Pope Francis greets altar servers during his general audience in St. Peter's Square at the Vatican April 25. (CNS photo/Paul Haring) 

FATIMA, Portugal (CNS) — Being an altar server should be a "profession of faith" to the entire parish community, Pope Francis told young men and women participating in Portugal's annual altar server pilgrimage to Fatima.

"Don't follow negative people but radiate the light and hope that come from God," he wrote in a message read May 1 as about 1,000 altar servers sat socially distanced outdoors at the Shrine of Our Lady of Fatima.

"Be holy. Be original" was the theme for the altar servers' 25th national pilgrimage and was the focus of Pope Francis' message to the young people, which was reported on the website of the Portuguese bishops' conference.

The pope asked them to be particularly careful when serving at Mass to always behave in a way that "is fitting in the service of holy things," especially when they are near the altar, but also when they make the sign of the cross, kneel or are joining in the prayers and hymns.

Being an altar server should be a “profession of faith” to the entire parish community, Pope Francis told young men and women participating in Portugal's annual altar server pilgrimage to Fatima.

"You have been taught—and it is true—that at holy Mass, that small piece of bread becomes the body of Christ and the wine in the chalice becomes the blood of Christ," he said. When serving at the altar, "your eyes do not see Jesus, but your heart and your lips adore him."

"It is true," the pope wrote, "Jesus is there as real and perfectly as he is in heaven; and, seeing you, he must recognize an angel."

"Put all the enthusiasm of your age into your encounter with Jesus," the pope told them. "Offer Jesus your hands, your thoughts and your time, and he will not fail to reward you, granting you true joy and making you feel where the most complete happiness is found."

The call to imitate the saints is not a call to become "a photocopy" of any of them, he said, rather it is a call to be like them in finding "the unique and specific path" that God has for each person.

"Do not let yourselves fall into mediocrity, which debases us and makes us gray," the pope wrote. "Life is not gray. Life should point us toward grand ideals."

Cardinal Jean-Claude Hollerich of Luxembourg, president of the European association of altar servers, celebrated Mass for the young people in Fatima and told them that he had been an altar server from the age of 7 and throughout high school.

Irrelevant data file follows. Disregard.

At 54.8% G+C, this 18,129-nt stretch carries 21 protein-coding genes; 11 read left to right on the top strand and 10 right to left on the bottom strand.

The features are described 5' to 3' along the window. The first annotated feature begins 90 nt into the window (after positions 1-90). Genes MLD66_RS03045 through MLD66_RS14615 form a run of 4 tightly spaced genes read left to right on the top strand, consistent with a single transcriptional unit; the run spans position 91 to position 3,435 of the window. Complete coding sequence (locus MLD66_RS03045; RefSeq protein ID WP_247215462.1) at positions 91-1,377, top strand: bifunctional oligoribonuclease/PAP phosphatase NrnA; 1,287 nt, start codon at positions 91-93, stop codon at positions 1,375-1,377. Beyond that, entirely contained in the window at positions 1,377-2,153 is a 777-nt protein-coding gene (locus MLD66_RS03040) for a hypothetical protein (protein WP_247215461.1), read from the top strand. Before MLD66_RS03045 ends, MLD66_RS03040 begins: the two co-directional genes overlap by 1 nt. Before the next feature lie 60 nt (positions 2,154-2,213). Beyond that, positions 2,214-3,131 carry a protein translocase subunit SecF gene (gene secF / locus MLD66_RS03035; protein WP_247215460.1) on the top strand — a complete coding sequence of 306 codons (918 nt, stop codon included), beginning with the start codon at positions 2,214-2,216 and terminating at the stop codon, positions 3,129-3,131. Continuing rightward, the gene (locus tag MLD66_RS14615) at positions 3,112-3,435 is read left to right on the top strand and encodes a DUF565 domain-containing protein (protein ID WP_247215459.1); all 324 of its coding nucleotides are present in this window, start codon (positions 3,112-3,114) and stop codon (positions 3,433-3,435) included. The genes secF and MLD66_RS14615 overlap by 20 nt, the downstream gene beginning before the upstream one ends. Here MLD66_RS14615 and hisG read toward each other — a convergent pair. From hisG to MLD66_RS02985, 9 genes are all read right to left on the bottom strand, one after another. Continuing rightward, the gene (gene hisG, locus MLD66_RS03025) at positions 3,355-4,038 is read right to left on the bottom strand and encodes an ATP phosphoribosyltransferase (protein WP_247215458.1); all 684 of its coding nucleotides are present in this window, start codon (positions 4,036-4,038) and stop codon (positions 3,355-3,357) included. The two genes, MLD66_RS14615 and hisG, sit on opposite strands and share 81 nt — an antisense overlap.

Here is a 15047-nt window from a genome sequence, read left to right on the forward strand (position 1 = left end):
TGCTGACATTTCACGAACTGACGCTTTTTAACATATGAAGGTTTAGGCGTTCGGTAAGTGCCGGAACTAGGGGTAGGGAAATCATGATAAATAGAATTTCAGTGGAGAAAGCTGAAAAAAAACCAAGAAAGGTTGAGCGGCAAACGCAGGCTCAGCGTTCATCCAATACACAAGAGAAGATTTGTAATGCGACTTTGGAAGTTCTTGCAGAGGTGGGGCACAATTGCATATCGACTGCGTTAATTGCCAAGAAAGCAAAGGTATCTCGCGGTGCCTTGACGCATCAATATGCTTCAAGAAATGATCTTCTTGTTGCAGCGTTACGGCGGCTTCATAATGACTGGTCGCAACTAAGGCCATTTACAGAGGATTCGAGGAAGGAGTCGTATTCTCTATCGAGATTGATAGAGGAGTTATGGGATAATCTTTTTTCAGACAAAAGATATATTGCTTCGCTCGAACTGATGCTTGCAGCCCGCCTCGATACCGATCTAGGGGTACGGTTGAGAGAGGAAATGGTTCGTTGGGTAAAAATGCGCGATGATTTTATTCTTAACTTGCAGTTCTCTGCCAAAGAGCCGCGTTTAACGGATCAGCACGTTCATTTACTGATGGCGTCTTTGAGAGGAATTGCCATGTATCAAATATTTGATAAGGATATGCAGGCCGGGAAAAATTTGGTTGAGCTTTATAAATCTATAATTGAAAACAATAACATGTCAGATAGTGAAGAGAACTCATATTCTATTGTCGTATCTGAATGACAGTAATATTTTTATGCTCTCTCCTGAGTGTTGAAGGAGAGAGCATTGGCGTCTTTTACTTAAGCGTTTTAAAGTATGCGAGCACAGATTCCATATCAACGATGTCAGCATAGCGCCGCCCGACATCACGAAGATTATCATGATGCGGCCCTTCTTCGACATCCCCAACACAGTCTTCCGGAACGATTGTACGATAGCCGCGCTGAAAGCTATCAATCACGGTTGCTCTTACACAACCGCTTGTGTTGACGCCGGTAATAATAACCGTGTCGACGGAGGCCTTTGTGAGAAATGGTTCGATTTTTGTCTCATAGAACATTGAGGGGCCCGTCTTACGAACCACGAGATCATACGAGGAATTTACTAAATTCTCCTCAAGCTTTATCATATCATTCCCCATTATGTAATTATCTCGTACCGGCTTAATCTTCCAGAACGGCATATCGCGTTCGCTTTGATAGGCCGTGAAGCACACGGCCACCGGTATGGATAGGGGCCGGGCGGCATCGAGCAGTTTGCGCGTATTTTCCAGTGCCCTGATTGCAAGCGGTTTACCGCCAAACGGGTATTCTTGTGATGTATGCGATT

Holiness, he told them, "does not mean becoming an extraterrestrial," but begins with "small gestures of service in your families and groups of friends."

We don’t have comments turned on everywhere anymore. We have recently relaunched the commenting experience at America and are aiming for a more focused commenting experience with better moderation by opening comments on a select number of articles each day.

But we still want your feedback. You can join the conversation about this article with us in social media on Twitter or Facebook, or in one of our Facebook discussion groups for various topics.

Or send us feedback on this article with one of the options below:

We welcome and read all letters to the editor but, due to the volume received, cannot guarantee a response.

In order to be considered for publication, letters should be brief (around 200 words or less) and include the author’s name and geographic location. Letters may be edited for length and clarity.

We open comments only on select articles so that we can provide a focused and well-moderated discussion on interesting topics. If you think this article provides the opportunity for such a discussion, please let us know what you'd like to talk about, or what interesting question you think readers might want to respond to.

If we decide to open comments on this article, we will email you to let you know.

If you have a message for the author, we will do our best to pass it along. Note that if the article is from a wire service such as Catholic News Service, Religion News Service, or the Associated Press, we will not have direct contact information for the author. We cannot guarantee a response from any author.

We welcome any information that will help us improve the factual accuracy of this piece. Thank you.

Please consult our Contact Us page for other options to reach us.

City and state/province, or if outside Canada or the U.S., city and country. 
When you click submit, this article page will reload. You should see a message at the top of the reloaded page confirming that your feedback has been received.

The latest from america

The consolidated financial statement of the Roman Curia for 2020 revealed better-than-expected results even though the overall situation is still quite difficult.
Gerard O’ConnellJuly 24, 2021
Evyatar Marienberg, a historian of religion at the University of North Carolina Chapel Hill, has written a book about Sting’s Catholic imagination and how it fueled his creativity.
Some experts say the level of detail included in the story suggests that whoever provided the information has access to large datasets and methods of analysis that could have cost hundreds of thousands of dollars—or more.
The cast of ‘Father Ted,’ from left clockwise: Pauline McLynn, Dermot Morgan, Ardal O'Hanlon and Frank Kelly (photo: Alamy/Moviestore Collection Ltd)
“Father Ted” can be seen as both a relic of an Irish moment and a humorous, but serious, argument against the confessional state.
Addison Del MastroJuly 23, 2021